Cold slows down harvest
Hopes for a quick and early start to harvest have been dashed by temperamental spring weather causing harvest delays across parts of the grain belt.
Farmers harvesting in the northern areas have had a frustrating start, according to CBH Geraldton Zone manager Duncan Gray.
Mr Gray said even though it was still an early start compared to last year, many growers were not able to get on to their paddocks until the early afternoon because of cold damp conditions.
"Yes, it's been frustratingly slow for many growers; it's been damp and cold," he said.
"But we've taken in 450,000 tonnes in our zone already, and at this time last year, we had only received 107,000 tonnes.
"We are 335,000 tonnes ahead of this time last year, so it has been an early start."
Mr Gray said some deliveries, particularly from the early sown and harvested crops, did have quality problems, but there was no clear delivery trend towards any major wheat grade at this early stage in the season.
"There has been some weather damage, yes. Some of the earlier crops that were put in and matured early have had issues with falling numbers," he said
"But as farmers get into their later crops, we are starting to see the quality improve."
Mr Gray said total delivery estimates for the Geraldton zone's 2014 season had been revised down 10 per cent to 2.1-2.2 million tonnes, which he said was just below average.
"Northern farmers are already half way and some are going to finish soon, so we are downplaying the forecast somewhat," he said.
In the Kwinana Zone, growers who missed the hailstorm two weekends ago are back on headers this week, with more than 400,000 tonnes already delivered.
Zone manager Gavin Bignell said while the start had been slow, the zone was well ahead of deliveries at this time last year.
Mr Bignell said he was still anticipating total deliveries of 6.5 million tonnes for the zone, which was well above average, but down on last year's tonnage.
He said there hadn't yet been any negative impacts from the recent bad weather, saying it was still "early days yet".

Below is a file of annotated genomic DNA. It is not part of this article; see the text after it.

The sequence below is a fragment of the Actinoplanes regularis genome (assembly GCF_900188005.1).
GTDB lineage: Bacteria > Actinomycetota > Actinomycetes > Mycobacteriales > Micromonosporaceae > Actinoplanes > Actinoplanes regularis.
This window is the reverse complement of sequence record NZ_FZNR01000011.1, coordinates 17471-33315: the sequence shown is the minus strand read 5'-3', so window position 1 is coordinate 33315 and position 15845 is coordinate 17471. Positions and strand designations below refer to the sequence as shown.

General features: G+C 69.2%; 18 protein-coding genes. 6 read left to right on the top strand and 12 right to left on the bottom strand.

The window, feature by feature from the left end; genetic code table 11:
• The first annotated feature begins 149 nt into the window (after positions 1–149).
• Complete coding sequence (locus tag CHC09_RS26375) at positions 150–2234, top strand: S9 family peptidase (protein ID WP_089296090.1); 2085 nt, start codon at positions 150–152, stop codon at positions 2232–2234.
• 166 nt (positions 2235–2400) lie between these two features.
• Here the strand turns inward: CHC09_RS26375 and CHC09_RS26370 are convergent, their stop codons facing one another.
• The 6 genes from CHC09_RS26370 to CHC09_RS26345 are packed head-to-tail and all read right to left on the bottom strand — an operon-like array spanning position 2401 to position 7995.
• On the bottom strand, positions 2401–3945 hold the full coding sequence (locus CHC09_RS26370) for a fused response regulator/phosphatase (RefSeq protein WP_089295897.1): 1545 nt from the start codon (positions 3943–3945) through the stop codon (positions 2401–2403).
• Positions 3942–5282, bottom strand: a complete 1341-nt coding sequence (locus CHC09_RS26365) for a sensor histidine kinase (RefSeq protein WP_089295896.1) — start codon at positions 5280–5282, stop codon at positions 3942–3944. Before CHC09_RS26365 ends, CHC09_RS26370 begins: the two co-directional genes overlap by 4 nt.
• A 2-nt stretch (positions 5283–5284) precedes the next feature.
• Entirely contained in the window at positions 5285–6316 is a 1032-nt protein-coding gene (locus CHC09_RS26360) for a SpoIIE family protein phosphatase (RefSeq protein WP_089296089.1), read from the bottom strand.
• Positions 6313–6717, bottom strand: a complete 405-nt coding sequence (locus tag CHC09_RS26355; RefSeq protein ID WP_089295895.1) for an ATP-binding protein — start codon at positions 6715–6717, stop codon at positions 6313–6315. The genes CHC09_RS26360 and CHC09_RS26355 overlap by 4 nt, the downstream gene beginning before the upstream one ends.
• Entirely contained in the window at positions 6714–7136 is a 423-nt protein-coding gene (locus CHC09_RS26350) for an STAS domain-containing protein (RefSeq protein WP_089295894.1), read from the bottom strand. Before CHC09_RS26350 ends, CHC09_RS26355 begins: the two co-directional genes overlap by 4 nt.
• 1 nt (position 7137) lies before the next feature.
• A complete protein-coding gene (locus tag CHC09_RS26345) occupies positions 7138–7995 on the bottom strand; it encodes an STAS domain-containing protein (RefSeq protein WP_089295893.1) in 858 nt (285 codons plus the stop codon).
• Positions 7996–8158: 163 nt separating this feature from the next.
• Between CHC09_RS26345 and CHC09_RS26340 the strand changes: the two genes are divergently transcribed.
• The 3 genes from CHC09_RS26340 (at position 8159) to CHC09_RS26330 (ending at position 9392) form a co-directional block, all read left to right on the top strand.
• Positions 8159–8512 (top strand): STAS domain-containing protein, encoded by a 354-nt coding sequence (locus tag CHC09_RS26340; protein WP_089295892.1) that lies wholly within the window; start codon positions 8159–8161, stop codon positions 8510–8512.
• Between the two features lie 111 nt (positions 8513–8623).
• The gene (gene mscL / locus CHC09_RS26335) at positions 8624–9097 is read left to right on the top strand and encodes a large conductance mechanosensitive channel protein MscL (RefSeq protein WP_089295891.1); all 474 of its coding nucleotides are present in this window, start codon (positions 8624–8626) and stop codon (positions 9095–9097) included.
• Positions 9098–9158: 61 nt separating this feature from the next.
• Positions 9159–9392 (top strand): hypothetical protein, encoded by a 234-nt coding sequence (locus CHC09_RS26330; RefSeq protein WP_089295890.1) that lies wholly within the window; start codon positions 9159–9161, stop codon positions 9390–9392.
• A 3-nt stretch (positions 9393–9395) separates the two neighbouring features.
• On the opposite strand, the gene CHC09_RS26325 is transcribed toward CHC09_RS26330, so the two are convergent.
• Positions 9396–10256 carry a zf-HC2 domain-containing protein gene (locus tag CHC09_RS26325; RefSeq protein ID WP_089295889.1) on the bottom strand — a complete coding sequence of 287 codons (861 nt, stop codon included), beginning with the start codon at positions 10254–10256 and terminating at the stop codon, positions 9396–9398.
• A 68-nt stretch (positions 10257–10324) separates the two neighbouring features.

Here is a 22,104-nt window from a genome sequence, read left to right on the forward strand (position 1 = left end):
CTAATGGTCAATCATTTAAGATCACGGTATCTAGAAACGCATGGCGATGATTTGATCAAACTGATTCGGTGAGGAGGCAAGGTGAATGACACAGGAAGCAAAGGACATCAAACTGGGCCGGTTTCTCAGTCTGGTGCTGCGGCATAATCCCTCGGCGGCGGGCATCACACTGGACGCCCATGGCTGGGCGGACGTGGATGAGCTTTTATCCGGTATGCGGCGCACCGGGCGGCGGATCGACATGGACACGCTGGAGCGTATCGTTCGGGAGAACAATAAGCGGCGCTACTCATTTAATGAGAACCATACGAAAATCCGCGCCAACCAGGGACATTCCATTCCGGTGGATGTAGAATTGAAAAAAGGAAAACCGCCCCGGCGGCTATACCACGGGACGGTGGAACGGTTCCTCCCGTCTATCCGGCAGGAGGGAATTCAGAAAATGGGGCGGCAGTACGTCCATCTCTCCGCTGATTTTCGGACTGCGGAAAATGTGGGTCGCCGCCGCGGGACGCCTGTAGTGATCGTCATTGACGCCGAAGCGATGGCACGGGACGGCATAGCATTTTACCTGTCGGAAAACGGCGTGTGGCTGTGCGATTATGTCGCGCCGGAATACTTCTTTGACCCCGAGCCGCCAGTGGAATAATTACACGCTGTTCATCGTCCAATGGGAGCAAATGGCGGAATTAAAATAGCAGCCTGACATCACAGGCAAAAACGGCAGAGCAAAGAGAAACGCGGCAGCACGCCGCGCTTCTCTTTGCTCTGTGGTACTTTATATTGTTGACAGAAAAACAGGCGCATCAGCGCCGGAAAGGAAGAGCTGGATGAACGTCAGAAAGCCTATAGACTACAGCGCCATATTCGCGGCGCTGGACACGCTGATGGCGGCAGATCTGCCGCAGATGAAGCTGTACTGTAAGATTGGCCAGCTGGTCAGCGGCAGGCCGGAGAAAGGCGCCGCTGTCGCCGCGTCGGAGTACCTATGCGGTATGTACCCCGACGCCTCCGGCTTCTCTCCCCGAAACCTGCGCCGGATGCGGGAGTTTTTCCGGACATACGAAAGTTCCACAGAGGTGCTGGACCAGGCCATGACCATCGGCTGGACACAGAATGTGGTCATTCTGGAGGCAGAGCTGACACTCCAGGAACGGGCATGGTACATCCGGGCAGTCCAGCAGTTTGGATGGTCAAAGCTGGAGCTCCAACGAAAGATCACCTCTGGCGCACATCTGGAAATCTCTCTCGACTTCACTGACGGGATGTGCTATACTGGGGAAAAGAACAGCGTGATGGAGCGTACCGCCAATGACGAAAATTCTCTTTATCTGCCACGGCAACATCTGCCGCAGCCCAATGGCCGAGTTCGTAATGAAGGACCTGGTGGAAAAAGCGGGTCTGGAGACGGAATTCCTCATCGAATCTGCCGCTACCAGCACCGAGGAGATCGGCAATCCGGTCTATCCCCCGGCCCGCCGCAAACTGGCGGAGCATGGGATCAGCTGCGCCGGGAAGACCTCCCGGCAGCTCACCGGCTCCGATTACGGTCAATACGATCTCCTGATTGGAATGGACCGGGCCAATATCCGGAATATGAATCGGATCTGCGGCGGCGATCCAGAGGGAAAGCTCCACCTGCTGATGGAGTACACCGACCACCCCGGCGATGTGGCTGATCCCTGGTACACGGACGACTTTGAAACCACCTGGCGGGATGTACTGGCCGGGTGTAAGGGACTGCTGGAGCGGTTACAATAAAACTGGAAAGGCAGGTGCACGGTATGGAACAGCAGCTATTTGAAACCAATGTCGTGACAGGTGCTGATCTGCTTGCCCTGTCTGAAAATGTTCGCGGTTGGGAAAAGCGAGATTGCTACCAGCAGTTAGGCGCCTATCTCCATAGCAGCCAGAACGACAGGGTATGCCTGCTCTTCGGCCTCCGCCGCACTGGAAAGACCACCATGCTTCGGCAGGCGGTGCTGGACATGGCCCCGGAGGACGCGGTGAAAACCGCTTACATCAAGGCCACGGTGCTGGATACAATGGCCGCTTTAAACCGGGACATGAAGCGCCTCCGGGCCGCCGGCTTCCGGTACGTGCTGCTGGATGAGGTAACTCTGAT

Farmers in the Esperance region are estimated to deliver 1.65 million tonnes in the zone, and have so far delivered just over 61,000, according to CBH Esperance Zone manager Mick Daw.
He was anticipating only an average year for the zone.
"Canola yields aren't anything to write home about at the moment," he said.
"We opened almost a week ago, but with the rainfall over the last weekend, it's really taken up until now to get things cranking again. "
Mr Daw said all bins throughout the zone had opened on Monday.
CBH Albany zone manager Greg Thornton said while the first delivery for the Albany zone had come in on October 17, harvest had really only started on Monday for growers in the northern, eastern and south eastern parts of the zone.
He said canola was being delivered to receival sites at Hyden, Newdegate and Gardiner. In these first deliveries, he said oil content had been good.
"We estimate 3.25 million tonnes coming into the Albany zone this year, which is slightly less than last year's record receivals," he said.
Mr Thornton said CBH had moved 3.2 million tonnes from the zone in the past 12 months, and would have a 300,000-tonne carry over.
"Historically, it's early, but tonnage received so far has been similar to last year," he said.
A CBH spokeswoman said total harvest estimates had been revised down to 13.45 million tonnes, falling short of last year's record total of 15.8 million tones across the State.
She said CBH had so far recorded deliveries of more than 950,000 tonnes this season.
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